Wouldn’t it be great if driving thousands of website visitors via Google’s organic search was easy? It would be even better if this free traffic converted at a high percentage.
For the lucky few, this is the case. Unfortunately, for most of us, we have to supplement it with paid media.
The thought of spending your marketing budget on Google Ads might be daunting but, when done right, this channel can deliver some seriously impressive ROI.
You need to determine how much you’re willing to pay for a lead
The first—and probably the most important—step is to identify how much you can afford to pay for a lead.
Let’s look at an example.
AlwaysOn Network Monitoring sell two tiers of IT network monitoring software: Silver level (£3,000 per license) and Gold level (£5,000 per license).
AlwaysOn have created two campaigns in Google Ads, one for each level of license.
The sales team converts one in ten leads for the Gold tier, and one in five leads for Silver. This means they can afford to pay £500 for a Gold tier lead, and £600 for the cheaper Silver tier.
In ‘Settings’ for each campaign, it’s possible to set a target CPA that Google Ads will aim for.
However, you can go further if you know the conversion rates of your landing pages: the number of visitors that convert into leads.
Let’s say 12.5% (one in eight) of users visiting the Gold tier landing page submits the form. You can afford to pay £500 per conversion, which means your target cost-per-click should not exceed £62.50.
AlwaysOn probably wouldn’t have to pay anywhere close to that. For example, the recommended bid on the search phrase ‘network monitoring software’ is £30.71, but it shows the maximum they can pay.
If you’ve worked out the maths correctly, and you’re consistently maintaining the same conversion rates, you can demonstrate a clear ROI from your Google Ads spend.
Start out cautiously
What if you’ve created a new landing page and don’t yet know the conversion rate? This formula only works when you have the data, so start cautiously with your bidding strategy to ensure you don’t pay over the odds for a lead. You can then optimise and refine as you see how the campaign is performing.
Constantly monitor results to ensure you’re reaching the right audience
A constant challenge of Google Ads optimisation is making sure you’re sending the right traffic to your landing pages. The action you need to take depends on whether it’s a Google search or Display Network campaign.
For search ads, the best place to check the quality of the traffic you’re driving is to review the Search Terms report.
Click on the Campaign or Ad Group you want to review, then ‘Keywords’ and then ‘Search Terms’.
If you spot any search terms that aren’t relevant to the offer, simply select them with the tick box and click ‘Add as negative keyword’. You’ll then need to select whether you want to exclude the search term from the ad group or the entire campaign.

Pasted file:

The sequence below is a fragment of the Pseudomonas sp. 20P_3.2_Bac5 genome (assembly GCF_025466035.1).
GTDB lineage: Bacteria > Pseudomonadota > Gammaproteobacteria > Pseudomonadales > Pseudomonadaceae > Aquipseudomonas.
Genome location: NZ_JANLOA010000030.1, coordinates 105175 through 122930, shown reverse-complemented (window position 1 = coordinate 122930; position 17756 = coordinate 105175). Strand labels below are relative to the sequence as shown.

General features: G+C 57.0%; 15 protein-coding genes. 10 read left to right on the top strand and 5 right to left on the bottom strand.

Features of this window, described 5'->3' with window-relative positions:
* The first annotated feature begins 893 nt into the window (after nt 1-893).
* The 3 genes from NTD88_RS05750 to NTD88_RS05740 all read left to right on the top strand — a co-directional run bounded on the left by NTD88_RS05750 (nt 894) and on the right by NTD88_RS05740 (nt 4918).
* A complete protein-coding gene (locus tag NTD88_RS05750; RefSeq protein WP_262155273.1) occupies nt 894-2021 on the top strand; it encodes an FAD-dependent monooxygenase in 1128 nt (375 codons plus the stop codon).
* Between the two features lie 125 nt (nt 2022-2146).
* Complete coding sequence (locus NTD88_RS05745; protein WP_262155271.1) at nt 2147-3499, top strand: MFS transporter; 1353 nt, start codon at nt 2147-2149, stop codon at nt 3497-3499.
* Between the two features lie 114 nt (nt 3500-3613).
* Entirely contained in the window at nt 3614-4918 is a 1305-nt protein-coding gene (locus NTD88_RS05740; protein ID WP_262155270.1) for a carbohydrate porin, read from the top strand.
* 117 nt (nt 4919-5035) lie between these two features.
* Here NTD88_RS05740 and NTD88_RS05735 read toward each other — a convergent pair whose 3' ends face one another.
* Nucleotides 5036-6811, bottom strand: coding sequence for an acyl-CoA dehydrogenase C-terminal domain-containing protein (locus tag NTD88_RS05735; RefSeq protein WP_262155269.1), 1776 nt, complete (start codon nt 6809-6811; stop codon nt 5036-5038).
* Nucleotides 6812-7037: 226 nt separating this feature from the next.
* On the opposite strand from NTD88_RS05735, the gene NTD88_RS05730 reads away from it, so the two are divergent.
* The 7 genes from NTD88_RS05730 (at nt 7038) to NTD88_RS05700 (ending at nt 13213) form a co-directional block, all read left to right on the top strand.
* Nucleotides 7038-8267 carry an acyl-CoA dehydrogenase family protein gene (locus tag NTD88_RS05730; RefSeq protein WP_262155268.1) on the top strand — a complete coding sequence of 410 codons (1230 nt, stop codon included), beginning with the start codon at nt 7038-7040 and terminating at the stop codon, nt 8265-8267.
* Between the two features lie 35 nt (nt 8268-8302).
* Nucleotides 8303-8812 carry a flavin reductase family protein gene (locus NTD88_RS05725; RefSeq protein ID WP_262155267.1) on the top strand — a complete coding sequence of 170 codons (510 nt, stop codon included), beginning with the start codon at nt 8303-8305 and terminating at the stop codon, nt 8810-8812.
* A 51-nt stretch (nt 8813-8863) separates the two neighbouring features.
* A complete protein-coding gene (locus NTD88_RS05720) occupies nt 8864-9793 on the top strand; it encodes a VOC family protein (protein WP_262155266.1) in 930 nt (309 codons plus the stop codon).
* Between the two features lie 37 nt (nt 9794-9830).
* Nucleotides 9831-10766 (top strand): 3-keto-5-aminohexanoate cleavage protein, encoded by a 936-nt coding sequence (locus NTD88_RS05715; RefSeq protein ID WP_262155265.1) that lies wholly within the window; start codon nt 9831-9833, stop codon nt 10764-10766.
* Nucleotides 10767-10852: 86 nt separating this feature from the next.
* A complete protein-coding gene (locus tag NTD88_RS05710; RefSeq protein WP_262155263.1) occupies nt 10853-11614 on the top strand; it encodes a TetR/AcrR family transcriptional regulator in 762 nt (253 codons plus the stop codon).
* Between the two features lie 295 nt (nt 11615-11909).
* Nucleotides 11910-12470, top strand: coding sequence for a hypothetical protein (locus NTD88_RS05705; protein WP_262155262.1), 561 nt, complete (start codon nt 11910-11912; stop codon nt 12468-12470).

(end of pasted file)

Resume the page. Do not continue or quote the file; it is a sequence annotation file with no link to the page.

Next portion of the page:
If the majority of the search terms look relevant to the campaign, but your landing page isn’t converting as expected, it’s likely an issue with the page itself. Think about how you can improve the copy or make it easier to convert. A good benchmark conversion rate is 15-20%, although this can differ from industry to industry.
Google Display Network (GDN)
On Google display campaigns, there are no keywords to review, but you can see where your ads are displaying.
Click on the display campaign or ad group you want to review, then ‘Placements’ and ‘Where Ads Showed’.
Click on the impressions column (‘Impr.’) to see which websites are displaying your ads most often, and exclude any that aren’t relevant to what you’re offering in the same way.
Promote high value, decision stage content offers
Google Ads (note that we’re talking about search, not the Display Network) is a decision stage platform, but what does that mean exactly?
Unlike other platforms, your target market is using Google to search for the sort of software you sell.
People use Google search at every stage of the buyer’s journey, and yes, if you have the budget it might be worth using Google search ads to generate leads from higher up the funnel, but it is these high intent searches we want to prioritise.
Think free trials / freemium packages, demos or consultations.
Remarketing with a display campaign
If Google search ads are perfect for the decision stage, remarketing is the GDN’s sweet spot.
Targeting a ‘cold’ audience with display ads can be hard work. ‘Banner blindness’ and the increasing use of ad blockers are making it harder and harder to see a positive ROI from display campaigns.
With remarketing, you can specifically target a warmer audience, for example, a user that has visited your website or a specific web page, with more tailored messaging.
The impact is reflected in the respective costs-per-acquisition (CPA). According to Google’s own research, advertisers using the GDN in combination with Search saw a CPA within approximately 2% of their Search CPA.
Retarget on Google search, too
Retargeting isn’t limited to the GDN.
While you still require the user to search for a keyword you’re targeting, you can use bid adjustment to spend more when a previous website visitor is searching.
Go to the relevant Campaign or Ad Group -> Audiences -> Add Audiences. You can choose from suggested audiences (generated by Google Ads) or create a custom audience based on website activity. Bid adjustment then allows you to increase or decrease your bid amount accordingly.
As a previous website visitor is more likely to convert than a cold user, it’s worth spending a little more to acquire their click. Make sure you monitor the conversion rates of this specific audience closely to ensure you don’t increase the budget by too much.
Want to find out more about supercharging your SaaS lead generation? Check out our three-step lead generation blueprint.